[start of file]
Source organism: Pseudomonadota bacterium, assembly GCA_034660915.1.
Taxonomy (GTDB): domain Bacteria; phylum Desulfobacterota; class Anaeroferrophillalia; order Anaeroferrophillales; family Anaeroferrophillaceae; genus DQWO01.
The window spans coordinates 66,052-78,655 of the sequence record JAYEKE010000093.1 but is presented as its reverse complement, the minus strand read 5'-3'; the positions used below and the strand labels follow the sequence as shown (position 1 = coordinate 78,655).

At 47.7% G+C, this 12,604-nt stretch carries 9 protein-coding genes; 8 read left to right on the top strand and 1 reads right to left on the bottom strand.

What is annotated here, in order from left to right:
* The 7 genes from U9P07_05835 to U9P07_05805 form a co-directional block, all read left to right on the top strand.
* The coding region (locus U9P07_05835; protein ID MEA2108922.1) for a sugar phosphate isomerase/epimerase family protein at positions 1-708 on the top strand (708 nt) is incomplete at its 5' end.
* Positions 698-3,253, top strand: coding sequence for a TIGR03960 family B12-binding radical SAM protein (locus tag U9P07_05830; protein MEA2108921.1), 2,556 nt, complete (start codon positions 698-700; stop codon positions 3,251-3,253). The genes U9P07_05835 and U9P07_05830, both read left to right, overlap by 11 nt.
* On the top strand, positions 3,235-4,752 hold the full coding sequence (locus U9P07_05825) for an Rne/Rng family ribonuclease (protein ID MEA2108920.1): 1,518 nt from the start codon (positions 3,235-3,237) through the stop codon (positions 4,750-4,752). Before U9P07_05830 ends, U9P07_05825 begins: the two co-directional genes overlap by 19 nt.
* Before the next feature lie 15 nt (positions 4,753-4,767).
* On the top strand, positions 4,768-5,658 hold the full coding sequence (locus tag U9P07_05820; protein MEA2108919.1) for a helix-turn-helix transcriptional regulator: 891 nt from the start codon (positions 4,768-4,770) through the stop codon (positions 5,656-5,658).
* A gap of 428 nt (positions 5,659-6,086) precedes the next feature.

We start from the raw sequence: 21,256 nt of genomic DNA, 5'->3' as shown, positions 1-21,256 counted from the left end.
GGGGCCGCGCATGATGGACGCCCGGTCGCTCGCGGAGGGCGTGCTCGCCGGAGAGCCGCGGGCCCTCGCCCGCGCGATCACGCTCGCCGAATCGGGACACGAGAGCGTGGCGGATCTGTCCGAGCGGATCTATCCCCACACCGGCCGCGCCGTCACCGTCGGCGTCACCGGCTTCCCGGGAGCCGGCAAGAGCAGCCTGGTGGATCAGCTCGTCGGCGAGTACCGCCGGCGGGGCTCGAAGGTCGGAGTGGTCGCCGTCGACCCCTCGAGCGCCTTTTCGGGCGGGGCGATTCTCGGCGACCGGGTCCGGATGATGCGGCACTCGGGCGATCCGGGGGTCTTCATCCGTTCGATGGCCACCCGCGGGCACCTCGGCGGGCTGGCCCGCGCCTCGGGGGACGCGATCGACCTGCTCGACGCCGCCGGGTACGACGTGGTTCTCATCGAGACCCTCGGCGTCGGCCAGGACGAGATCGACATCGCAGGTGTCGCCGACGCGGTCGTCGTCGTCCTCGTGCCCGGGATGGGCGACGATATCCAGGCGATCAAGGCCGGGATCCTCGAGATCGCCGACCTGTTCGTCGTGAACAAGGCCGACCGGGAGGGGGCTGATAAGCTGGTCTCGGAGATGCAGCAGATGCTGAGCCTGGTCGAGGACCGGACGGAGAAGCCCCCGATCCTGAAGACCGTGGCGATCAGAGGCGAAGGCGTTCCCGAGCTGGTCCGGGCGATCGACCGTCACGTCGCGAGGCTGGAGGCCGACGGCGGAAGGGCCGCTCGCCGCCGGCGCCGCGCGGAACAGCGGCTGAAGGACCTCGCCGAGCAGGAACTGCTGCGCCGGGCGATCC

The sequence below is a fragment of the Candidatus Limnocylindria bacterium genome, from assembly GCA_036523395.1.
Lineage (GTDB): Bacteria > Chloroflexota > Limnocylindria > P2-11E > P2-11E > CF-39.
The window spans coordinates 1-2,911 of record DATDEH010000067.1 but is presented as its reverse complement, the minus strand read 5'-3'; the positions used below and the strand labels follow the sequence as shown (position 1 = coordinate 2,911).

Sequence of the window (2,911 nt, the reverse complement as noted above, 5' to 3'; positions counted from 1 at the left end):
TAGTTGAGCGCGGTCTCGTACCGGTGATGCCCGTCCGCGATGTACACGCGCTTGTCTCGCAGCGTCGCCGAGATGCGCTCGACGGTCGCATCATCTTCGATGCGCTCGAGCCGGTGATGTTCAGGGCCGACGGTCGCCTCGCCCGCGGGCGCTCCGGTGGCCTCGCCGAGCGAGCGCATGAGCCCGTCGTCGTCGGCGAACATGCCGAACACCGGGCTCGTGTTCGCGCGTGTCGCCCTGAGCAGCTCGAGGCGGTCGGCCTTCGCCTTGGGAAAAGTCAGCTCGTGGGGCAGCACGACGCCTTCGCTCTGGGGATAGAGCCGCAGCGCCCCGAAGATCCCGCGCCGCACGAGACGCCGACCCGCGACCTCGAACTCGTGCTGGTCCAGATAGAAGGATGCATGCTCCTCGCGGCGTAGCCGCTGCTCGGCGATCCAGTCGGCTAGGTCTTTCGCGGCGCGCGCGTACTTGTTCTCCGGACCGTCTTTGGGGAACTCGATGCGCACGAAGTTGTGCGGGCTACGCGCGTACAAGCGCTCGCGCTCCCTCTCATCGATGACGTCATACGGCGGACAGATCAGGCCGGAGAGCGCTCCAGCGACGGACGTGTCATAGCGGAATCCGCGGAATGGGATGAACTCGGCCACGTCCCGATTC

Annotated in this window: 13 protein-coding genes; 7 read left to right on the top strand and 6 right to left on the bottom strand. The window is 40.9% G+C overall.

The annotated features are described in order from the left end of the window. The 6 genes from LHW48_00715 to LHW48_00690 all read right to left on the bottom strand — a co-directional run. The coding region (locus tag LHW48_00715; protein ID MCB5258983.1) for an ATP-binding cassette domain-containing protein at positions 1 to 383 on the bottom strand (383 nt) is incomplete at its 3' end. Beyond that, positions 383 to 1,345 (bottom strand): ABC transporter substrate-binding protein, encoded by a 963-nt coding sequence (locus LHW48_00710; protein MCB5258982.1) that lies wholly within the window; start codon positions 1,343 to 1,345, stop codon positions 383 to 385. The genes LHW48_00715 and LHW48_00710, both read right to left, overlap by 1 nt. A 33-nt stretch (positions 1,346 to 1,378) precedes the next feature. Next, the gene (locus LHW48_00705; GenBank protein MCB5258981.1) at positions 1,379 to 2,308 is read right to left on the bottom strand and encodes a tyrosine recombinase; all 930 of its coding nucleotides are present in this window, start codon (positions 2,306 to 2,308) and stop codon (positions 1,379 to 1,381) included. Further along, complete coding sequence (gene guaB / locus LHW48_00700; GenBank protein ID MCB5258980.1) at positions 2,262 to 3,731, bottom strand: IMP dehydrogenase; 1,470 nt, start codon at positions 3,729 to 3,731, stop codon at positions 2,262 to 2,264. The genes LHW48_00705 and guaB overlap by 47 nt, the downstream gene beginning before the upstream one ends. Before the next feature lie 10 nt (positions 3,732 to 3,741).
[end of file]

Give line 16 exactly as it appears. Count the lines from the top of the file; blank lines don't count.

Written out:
Lineage (GTDB): Bacteria > Chloroflexota > Limnocylindria > P2-11E > P2-11E > CF-39.